Between the ever-improving quality of its translations and the ability to point your smartphone camera at foreign text and see it rendered in your mother tongue, Google Translate is already jaw-droppingly good. Now The Verge reports it’s set to get even better, with Google planning to add live transcription to the Android version of its Translate app in future. Which means it’ll convert audio of one language to text of another in real-time.
Foreign speech to local text — Google showed off a prototype of the feature earlier this week and says at launch it’ll likely require an internet connection. Google Translate lets you download languages for offline use of its text and camera-based translation services, but recognizing audio, converting it to text, and translating it requires more processing clout… plus, what’s the use for Google if it can’t collect all the audio to improve its translation model?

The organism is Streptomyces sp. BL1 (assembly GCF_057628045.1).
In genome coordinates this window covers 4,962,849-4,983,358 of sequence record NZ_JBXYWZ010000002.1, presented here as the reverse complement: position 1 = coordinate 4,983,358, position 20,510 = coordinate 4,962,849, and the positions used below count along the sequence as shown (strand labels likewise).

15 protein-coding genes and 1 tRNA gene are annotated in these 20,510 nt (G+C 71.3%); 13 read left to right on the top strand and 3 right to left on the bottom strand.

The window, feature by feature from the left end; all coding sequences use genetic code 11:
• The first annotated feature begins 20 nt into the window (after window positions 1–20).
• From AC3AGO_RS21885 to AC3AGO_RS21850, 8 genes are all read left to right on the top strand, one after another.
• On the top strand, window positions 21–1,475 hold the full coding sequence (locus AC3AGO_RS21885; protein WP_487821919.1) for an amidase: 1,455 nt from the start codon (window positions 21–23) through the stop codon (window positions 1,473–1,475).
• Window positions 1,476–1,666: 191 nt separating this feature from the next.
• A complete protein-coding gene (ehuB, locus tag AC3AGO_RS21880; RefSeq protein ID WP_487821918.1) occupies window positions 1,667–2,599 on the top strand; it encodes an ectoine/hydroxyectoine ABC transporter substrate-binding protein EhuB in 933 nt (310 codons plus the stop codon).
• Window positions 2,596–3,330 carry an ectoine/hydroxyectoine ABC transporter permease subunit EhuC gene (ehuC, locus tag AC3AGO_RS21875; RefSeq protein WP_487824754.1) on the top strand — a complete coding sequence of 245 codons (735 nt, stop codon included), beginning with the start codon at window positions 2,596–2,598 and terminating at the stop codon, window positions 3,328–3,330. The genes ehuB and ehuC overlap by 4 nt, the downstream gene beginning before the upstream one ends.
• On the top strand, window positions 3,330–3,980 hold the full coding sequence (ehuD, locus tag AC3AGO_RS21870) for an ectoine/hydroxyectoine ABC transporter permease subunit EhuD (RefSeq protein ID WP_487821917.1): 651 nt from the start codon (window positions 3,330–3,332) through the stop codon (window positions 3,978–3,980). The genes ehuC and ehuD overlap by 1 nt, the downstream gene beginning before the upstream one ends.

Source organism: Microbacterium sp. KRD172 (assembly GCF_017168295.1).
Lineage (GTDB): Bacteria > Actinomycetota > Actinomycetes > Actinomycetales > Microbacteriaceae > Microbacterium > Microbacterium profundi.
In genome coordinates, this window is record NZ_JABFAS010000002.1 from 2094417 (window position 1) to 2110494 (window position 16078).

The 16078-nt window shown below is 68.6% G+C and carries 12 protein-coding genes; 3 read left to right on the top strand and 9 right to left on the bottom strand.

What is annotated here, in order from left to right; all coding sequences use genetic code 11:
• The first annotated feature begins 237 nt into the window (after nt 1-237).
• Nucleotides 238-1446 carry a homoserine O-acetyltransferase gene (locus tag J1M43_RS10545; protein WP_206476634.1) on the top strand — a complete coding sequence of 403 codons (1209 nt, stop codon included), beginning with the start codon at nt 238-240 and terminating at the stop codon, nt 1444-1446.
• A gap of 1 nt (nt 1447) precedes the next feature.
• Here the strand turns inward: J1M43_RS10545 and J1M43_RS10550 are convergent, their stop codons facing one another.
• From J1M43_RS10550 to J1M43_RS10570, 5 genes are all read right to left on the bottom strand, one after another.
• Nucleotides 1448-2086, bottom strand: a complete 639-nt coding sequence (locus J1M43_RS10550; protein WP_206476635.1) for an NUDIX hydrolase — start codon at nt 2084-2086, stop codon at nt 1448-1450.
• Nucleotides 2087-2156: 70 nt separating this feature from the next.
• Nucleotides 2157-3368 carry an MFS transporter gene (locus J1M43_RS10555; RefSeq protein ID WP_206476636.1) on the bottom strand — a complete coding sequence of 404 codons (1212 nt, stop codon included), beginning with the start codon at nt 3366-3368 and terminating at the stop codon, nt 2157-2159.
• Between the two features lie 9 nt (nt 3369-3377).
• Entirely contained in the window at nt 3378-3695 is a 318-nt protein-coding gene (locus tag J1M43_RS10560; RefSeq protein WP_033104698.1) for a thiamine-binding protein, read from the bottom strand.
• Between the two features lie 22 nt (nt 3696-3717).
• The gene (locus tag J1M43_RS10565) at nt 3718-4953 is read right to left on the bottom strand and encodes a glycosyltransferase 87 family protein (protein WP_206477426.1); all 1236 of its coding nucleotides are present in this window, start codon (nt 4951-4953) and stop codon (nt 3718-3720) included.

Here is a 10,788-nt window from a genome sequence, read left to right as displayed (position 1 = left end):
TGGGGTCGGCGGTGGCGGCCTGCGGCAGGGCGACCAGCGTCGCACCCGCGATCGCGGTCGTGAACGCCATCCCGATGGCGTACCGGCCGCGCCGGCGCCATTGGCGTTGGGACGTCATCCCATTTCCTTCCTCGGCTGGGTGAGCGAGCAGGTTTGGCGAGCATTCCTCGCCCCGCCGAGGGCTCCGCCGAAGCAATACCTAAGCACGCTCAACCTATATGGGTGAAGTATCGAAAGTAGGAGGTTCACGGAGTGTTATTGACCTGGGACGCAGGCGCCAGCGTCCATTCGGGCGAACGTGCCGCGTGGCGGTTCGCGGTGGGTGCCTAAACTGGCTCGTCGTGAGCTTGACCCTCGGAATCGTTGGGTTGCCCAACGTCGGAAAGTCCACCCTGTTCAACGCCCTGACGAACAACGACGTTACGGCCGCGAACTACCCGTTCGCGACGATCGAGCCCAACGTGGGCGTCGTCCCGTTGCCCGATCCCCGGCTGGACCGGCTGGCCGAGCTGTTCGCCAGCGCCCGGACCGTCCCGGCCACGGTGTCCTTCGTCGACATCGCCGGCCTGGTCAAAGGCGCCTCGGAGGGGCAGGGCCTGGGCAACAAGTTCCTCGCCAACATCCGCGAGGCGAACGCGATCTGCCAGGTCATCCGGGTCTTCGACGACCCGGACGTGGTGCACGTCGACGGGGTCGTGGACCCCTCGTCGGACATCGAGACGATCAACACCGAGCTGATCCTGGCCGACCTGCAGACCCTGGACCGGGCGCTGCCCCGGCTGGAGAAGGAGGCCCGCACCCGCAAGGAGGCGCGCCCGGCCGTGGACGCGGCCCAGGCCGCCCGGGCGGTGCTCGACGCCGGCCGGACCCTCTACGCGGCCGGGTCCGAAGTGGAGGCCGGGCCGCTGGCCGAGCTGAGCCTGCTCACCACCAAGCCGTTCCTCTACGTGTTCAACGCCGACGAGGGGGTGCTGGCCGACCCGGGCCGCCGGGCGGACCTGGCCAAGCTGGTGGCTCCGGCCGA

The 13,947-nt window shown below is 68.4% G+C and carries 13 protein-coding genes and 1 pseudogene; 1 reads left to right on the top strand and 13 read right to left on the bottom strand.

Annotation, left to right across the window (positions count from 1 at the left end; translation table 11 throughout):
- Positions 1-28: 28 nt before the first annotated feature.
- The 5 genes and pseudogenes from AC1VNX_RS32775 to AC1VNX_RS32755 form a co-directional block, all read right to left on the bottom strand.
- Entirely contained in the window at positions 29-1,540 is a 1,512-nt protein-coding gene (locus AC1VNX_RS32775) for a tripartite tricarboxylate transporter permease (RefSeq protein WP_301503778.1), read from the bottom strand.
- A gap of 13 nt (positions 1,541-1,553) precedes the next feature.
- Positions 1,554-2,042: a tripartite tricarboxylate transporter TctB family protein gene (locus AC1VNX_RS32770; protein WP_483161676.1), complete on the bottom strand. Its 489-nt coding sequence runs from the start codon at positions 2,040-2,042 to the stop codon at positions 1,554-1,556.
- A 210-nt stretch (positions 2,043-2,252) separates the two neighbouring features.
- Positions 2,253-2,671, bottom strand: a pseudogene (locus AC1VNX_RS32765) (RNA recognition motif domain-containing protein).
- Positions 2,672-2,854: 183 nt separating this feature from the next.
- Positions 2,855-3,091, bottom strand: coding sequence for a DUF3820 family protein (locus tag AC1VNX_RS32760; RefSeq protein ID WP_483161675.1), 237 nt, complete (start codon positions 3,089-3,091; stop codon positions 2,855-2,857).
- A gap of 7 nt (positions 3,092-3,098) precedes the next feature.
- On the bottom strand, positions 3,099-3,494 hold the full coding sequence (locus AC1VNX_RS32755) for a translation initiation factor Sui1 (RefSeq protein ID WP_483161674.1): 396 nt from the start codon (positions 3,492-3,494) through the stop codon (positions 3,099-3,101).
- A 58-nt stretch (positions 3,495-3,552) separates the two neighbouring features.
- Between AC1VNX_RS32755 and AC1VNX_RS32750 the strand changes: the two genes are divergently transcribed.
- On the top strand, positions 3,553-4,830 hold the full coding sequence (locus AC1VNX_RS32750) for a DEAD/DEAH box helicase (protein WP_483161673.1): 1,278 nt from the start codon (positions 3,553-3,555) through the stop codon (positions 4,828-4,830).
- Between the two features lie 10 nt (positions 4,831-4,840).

Though Google says the tool won’t support the uploading of audio files at first, there’s nothing to stop users playing pre-recorded audio and pointing their phone at the source. By the time the service actually arrives, though, this and other features may be available, because Google hasn’t committed to a launch date.
No hablo ingles — The next step is for Google to go full Babel Fish and support multilingual audio-to-audio translation and then build it into its Pixel Buds. Otherwise you’re still going to have to convince a cab driver to speak into your phone.